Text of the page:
The city is festooned with ROYGBIV bites that champion LGBTQ rights. Scarf a slice of rainbow cake ($7) from Bouchon Bakery; every calorie is offset by a contribution to LGBTQ youth organization Hetrick-Martin. Fresh & Co. is selling a “Love Salad” and “Rainbow Sandwich,” benefiting the nonprofit NYC Pride, while Bluebird London NYC’s rainbow shortbread cookies support The Trevor Project and the Lotte New York Palace’s rainbow macarons help the city’s LGBTQ community. The all-natural rainbow ice cube of Quality Eats’ “Pride” margarita ($15) is Instagram catnip — and benefits the LGBT Center.
Pride’s efforts at inclusivity have been particularly pronounced around LGBTQ families, with an increasing roster of kid-friendly events. Tonight, at the free Family Movie Night on Pier 45, drag queen Miss Richfield 1981 (inset) will emcee a screening of Pixar’s “Coco” against the backdrop of the Hudson River (the movie starts at 6:30 p.m., but games and entertainment begin earlier in the afternoon).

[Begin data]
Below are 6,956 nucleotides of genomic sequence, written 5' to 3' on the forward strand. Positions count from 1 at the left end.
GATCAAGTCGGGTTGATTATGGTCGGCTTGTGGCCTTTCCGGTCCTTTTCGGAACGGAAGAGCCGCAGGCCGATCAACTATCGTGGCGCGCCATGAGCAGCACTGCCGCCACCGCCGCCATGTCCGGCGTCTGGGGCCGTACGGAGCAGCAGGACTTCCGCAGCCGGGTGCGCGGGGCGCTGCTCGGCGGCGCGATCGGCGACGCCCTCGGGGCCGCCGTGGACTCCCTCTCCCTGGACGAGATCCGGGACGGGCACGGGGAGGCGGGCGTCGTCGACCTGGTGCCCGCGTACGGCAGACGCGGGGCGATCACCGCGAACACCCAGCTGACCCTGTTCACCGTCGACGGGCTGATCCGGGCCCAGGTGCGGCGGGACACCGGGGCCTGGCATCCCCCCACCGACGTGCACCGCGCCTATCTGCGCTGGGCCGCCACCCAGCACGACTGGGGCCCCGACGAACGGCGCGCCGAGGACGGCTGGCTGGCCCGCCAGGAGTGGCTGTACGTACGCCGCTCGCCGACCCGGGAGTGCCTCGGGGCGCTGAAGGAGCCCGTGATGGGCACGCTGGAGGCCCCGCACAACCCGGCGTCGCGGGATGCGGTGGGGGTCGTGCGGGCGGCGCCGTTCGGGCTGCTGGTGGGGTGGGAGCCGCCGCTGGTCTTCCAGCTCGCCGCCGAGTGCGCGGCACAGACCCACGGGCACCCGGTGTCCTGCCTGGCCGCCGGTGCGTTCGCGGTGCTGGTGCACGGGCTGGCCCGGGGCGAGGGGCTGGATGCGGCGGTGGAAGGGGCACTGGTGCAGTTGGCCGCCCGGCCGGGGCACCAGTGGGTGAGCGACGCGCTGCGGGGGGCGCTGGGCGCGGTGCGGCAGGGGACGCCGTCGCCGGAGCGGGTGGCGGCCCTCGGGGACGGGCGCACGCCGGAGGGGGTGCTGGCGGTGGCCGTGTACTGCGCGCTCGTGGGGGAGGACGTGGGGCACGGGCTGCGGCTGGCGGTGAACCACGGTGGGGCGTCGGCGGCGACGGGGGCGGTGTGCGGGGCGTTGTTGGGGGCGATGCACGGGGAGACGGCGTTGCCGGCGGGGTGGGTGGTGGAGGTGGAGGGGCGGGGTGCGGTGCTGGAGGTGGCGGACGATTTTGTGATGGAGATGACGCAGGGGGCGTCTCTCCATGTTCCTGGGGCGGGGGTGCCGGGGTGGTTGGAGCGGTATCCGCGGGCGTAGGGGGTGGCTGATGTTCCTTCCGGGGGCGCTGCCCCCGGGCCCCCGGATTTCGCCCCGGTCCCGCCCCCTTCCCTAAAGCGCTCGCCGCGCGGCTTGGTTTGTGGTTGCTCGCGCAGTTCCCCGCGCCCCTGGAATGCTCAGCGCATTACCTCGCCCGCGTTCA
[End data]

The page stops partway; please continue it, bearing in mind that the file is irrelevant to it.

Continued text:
And at the LGBT Community Center’s Family Pride Picnic, “Kidding Around,” on June 29, there’ll be more live music, games, face-painting and light refreshments — rain or shine — on the High Line park. The same day, at SummerStage in Central Park, teens and tweens can head to Youth Pride, which will spotlight a slew of young performers, including teen DJ Nhandi and 15-year old rapper Deetranada.
Most major museums in the city are dedicating exhibition space to Stonewall, Pride or other LGBTQ subjects this year in honor of the landmark 50th anniversary. Current shows include “Pride” at the Museum of the City of New York, highlighting the photojournalism of the late Village Voice staffer Fred W. McDarrah, and “Say it Loud, Out and Proud” at the New-York Historical Society, featuring images from New York’s marches over the last five decades. At Brooklyn’s Historical Society, there’s an intriguing survey of the now-forgotten queer communities that once thrived at its fringes, “On the (Queer) Waterfront,” while “Love & Resistance: Stonewall 50” is the New York Public Library’s contribution, focusing on LGBTQ civil rights: Expect treasures from its extensive archive, including rarely seen photos by Diana Davies, now 81, who was one of the first to document that struggle. If you need a little light relief, head to the 50 Years of Divas extravaganza on June 23; a clutch of Broadway regulars will come together for this campy, joyous fund-raiser, which spotlights the deep-throated women (think: Cher, Tina Turner, Kelly Clarkson) who’ve been the soundtrack to the last five decades for many LGBTQ folks.
Toast of Pride: cocktails that give back